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What my musings are all about...

Blogging might well be the 21st century's form of journaling. As a writing teacher, I have always advised my students to keep a daily journal as a way of organizing their thoughts for future writing projects, a discipline I have unfortunately never consistently practiced myself. By blogging, I might finally be able to follow my own good advice.

The difference between journaling and blogging is that the blogger opens his or her writing to the public, something journal- writers are usually reluctant to do. I am not so reticent.

The trick for me will be to avoid cluttering the internet with more blather, something none of us need more of. If I stick to subjects I know: sports and literature, I believe I can avoid that pitfall. I can't promise that I'll not stray from time to time to comment on ancillary subjects, but I will make every attempt to be interesting and perhaps even insightful.

Sunday, December 26, 2010

A Lost Hero

   Today's Sunday sporting green mentioned in an article entitled "A Year of Lost Heroes"... the passing of Franklin Mieuli. The writer says, "It's safe to say we won't see the likes of Franklin Mieuli again." If only this were not true. Wouldn't it be great if sports had hundreds of Franklins? Wouldn't it be fun? Characters instead of business men. Bottoms up instead of bottom line. Handshake deals instead of deals requiring legions of lawyers. Violin concertos and champagne instead of flying pizzas and rolled T-shirts shot from canons. Sherlock Holmes garb instead of Armani suits. I know, I know. I'm being sentimental and naive. There were lawyers back then and those handshake deals were not all they were cracked up to be. But wasn't it something when Franklin set out the first two rows of the Civic Center with tables, served champagne to his season ticket holders and serenaded them with string quartets? You don't remember those evenings? Ah, well. You'll have to settle for memories of flying pepperoni.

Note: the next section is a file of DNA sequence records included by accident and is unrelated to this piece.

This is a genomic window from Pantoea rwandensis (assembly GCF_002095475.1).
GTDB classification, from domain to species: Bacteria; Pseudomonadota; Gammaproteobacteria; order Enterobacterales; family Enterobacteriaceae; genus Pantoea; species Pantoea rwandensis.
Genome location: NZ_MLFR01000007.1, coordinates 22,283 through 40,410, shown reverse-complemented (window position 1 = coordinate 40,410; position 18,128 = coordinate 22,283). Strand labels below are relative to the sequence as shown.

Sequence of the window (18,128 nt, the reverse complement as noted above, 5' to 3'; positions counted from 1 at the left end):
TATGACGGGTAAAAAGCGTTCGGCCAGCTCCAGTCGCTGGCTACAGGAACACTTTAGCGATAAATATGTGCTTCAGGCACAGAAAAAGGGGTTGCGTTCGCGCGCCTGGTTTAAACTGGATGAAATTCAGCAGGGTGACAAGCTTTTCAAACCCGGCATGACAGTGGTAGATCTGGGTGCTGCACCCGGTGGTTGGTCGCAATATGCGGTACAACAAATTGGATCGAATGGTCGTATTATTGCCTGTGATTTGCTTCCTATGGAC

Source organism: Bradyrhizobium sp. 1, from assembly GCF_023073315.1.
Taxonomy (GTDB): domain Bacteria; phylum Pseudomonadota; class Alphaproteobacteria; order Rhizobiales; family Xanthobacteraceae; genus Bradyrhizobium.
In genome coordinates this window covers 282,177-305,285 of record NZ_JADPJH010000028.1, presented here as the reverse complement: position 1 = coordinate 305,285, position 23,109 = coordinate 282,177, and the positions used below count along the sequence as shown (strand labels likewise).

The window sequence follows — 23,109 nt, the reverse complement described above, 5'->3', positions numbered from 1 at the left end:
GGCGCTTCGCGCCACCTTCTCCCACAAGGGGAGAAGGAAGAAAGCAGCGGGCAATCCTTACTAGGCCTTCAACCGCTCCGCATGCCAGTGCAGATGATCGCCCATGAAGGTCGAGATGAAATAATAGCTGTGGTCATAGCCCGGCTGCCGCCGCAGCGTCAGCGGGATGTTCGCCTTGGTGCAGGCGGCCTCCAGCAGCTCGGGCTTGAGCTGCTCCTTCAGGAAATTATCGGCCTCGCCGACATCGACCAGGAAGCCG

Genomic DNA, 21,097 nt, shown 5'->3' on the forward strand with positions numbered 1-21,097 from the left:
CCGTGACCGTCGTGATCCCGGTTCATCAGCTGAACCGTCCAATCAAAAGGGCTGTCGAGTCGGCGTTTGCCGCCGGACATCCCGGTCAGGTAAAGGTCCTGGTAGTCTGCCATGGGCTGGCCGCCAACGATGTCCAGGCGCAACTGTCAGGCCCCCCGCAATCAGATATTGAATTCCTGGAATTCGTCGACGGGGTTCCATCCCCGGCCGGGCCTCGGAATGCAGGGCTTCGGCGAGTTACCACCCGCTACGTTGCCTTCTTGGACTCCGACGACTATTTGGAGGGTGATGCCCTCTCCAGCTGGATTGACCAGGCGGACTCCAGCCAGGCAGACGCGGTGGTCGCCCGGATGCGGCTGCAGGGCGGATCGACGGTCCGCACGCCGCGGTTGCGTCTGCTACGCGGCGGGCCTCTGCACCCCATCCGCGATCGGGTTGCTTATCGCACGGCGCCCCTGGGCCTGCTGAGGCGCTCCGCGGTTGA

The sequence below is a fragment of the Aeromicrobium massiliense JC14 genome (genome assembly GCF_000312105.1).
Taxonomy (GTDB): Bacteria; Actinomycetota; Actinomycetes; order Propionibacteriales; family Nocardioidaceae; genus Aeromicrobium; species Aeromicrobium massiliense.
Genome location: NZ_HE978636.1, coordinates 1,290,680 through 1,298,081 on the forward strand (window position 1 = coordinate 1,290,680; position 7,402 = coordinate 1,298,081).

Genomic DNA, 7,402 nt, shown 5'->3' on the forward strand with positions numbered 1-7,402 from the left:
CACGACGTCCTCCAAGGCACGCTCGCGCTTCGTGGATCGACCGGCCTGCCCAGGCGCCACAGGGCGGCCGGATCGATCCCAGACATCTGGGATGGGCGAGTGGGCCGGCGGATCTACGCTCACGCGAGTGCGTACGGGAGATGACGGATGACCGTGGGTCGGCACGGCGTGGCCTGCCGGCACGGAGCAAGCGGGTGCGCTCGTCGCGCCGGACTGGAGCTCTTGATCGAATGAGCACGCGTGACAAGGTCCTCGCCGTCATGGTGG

Franklin managed to keep professional basketball in the Bay Area, shoe-stringing it along until the game came of age and attendance skyrocketed. For his struggle and for bringing us an NBA Championship, why haven't the Golden State Warriors honored the man? Why isn't Franklin's name retired along with his players' high above the arena, inscribed between Chamberlain and Barry.
    I've tried a number of times to write a poem about Franklin, but never quite pulled it off. But here is a poem I wrote about Eddie Gottlieb, owner of the Philadelphia Warriors who sold  the team to Franklin and his group in 1962. Eddie was almost as colorful as Franklin and easily as much of a character. I figure Eddie, Franklin, and Wilt are together somewhere checking out today's NBA. I'd love to be privy to that conversation, but I think I'll hold off a while before joining them.

Eddie Gottlieb   by Tom Meschery

The first words he said to me were
"You'll want to buy lots of things.
Whatever you do don't, I repeat,
don't buy anything retail. Buy
holesill, y'hear, holesill."
I heard all right. All the way
on the long drive to my first
training camp through the fall
countryside, leaves turning red
and gold. I listened to the man
behind the wheel, amazed
at what I didn't know
about the game, how little
it would cost me - and how much.

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